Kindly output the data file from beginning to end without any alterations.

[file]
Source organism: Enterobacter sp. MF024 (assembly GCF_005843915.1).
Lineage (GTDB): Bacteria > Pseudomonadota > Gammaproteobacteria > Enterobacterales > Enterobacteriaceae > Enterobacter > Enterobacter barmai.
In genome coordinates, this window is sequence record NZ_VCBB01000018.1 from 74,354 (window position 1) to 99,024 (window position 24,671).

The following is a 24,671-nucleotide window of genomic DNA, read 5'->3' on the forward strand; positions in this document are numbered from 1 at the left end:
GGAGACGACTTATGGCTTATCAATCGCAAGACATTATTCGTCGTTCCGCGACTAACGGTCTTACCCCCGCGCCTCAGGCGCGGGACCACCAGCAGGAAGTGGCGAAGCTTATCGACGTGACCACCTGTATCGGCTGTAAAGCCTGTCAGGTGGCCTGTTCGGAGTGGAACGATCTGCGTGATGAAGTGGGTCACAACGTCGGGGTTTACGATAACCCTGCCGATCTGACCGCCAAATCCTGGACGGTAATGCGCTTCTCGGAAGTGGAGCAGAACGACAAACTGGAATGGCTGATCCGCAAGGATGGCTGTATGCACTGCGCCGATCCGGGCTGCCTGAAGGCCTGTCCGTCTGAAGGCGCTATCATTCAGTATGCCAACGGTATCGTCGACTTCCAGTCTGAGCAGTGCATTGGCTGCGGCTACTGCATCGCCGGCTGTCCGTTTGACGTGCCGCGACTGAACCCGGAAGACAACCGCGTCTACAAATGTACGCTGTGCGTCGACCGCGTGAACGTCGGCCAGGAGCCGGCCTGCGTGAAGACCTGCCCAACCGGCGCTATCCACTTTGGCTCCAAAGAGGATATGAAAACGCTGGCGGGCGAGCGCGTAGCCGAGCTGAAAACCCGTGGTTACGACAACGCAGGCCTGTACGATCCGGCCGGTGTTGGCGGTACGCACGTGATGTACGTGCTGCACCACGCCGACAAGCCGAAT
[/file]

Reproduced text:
Source organism: Enterobacter sp. MF024 (assembly GCF_005843915.1).
Lineage (GTDB): Bacteria > Pseudomonadota > Gammaproteobacteria > Enterobacterales > Enterobacteriaceae > Enterobacter > Enterobacter barmai.
In genome coordinates, this window is sequence record NZ_VCBB01000018.1 from 74,354 (window position 1) to 99,024 (window position 24,671).

The following is a 24,671-nucleotide window of genomic DNA, read 5'->3' on the forward strand; positions in this document are numbered from 1 at the left end:
GGAGACGACTTATGGCTTATCAATCGCAAGACATTATTCGTCGTTCCGCGACTAACGGTCTTACCCCCGCGCCTCAGGCGCGGGACCACCAGCAGGAAGTGGCGAAGCTTATCGACGTGACCACCTGTATCGGCTGTAAAGCCTGTCAGGTGGCCTGTTCGGAGTGGAACGATCTGCGTGATGAAGTGGGTCACAACGTCGGGGTTTACGATAACCCTGCCGATCTGACCGCCAAATCCTGGACGGTAATGCGCTTCTCGGAAGTGGAGCAGAACGACAAACTGGAATGGCTGATCCGCAAGGATGGCTGTATGCACTGCGCCGATCCGGGCTGCCTGAAGGCCTGTCCGTCTGAAGGCGCTATCATTCAGTATGCCAACGGTATCGTCGACTTCCAGTCTGAGCAGTGCATTGGCTGCGGCTACTGCATCGCCGGCTGTCCGTTTGACGTGCCGCGACTGAACCCGGAAGACAACCGCGTCTACAAATGTACGCTGTGCGTCGACCGCGTGAACGTCGGCCAGGAGCCGGCCTGCGTGAAGACCTGCCCAACCGGCGCTATCCACTTTGGCTCCAAAGAGGATATGAAAACGCTGGCGGGCGAGCGCGTAGCCGAGCTGAAAACCCGTGGTTACGACAACGCAGGCCTGTACGATCCGGCCGGTGTTGGCGGTACGCACGTGATGTACGTGCTGCACCACGCCGACAAGCCGAAT